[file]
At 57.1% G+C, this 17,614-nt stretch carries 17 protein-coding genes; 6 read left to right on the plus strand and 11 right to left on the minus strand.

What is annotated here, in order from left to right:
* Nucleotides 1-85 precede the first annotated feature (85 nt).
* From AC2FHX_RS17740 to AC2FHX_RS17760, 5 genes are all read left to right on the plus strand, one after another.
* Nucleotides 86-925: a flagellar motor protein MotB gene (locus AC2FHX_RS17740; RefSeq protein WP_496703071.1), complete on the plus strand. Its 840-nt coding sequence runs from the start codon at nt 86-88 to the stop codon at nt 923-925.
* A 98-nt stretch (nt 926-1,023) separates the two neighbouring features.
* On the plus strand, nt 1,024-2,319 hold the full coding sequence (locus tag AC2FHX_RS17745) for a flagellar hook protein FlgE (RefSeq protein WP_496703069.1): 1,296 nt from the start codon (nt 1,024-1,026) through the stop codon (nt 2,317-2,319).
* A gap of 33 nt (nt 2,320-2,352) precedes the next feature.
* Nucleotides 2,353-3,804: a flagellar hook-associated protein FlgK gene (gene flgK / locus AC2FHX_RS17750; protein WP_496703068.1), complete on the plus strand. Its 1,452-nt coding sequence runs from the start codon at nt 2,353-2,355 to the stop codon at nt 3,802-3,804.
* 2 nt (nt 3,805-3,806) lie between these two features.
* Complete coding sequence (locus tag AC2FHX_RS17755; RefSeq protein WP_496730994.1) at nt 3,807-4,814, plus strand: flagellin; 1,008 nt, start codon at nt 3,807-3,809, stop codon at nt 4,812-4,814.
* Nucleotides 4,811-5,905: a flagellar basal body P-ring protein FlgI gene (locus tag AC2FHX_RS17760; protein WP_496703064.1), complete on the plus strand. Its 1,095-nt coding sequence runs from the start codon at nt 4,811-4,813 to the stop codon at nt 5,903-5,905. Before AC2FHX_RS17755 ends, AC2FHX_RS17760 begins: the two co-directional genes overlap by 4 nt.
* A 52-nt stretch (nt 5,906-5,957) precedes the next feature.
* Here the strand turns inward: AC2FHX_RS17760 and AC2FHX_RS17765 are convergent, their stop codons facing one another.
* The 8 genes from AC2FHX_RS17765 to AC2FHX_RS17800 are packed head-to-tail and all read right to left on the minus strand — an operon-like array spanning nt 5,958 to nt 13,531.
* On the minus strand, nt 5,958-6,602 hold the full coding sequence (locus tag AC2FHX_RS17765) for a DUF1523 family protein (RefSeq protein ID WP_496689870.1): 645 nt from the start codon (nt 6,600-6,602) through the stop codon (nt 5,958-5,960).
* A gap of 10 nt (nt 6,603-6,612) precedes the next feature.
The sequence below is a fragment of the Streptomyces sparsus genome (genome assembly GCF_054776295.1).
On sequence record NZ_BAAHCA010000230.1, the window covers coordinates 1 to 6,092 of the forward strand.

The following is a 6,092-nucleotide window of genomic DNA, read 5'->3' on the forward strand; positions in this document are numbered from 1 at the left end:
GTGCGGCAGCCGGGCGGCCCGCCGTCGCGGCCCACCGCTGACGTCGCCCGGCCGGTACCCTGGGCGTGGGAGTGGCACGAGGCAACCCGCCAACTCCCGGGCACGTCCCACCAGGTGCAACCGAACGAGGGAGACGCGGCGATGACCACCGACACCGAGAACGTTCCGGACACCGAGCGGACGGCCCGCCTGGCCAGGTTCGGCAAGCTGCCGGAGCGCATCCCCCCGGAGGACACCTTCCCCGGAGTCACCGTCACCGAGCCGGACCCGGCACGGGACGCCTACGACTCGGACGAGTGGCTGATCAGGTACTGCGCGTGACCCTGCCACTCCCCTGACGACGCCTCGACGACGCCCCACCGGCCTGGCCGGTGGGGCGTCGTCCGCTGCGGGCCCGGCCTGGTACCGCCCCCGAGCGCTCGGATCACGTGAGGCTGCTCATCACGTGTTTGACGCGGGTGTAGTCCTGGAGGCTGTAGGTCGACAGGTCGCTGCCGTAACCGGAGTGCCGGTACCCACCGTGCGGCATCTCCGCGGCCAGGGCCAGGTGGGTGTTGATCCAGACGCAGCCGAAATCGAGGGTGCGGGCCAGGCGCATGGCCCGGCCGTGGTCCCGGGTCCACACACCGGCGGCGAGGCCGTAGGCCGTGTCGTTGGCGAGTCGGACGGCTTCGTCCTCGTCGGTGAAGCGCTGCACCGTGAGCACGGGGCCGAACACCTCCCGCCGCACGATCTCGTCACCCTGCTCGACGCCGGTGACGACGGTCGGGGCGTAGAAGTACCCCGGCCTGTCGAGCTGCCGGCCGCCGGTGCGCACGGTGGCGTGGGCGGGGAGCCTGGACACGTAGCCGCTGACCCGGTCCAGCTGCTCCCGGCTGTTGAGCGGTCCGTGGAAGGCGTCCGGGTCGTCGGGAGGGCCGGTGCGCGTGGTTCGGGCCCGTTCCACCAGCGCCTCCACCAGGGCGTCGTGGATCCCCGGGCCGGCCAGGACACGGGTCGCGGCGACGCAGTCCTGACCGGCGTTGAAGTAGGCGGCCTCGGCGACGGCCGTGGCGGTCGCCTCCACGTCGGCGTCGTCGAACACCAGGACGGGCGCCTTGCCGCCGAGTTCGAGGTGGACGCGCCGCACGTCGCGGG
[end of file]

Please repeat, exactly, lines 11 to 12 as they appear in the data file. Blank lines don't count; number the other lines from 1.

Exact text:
* Complete coding sequence (locus tag AC2FHX_RS17755; RefSeq protein WP_496730994.1) at nt 3,807-4,814, plus strand: flagellin; 1,008 nt, start codon at nt 3,807-3,809, stop codon at nt 4,812-4,814.
* Nucleotides 4,811-5,905: a flagellar basal body P-ring protein FlgI gene (locus tag AC2FHX_RS17760; protein WP_496703064.1), complete on the plus strand. Its 1,095-nt coding sequence runs from the start codon at nt 4,811-4,813 to the stop codon at nt 5,903-5,905. Before AC2FHX_RS17755 ends, AC2FHX_RS17760 begins: the two co-directional genes overlap by 4 nt.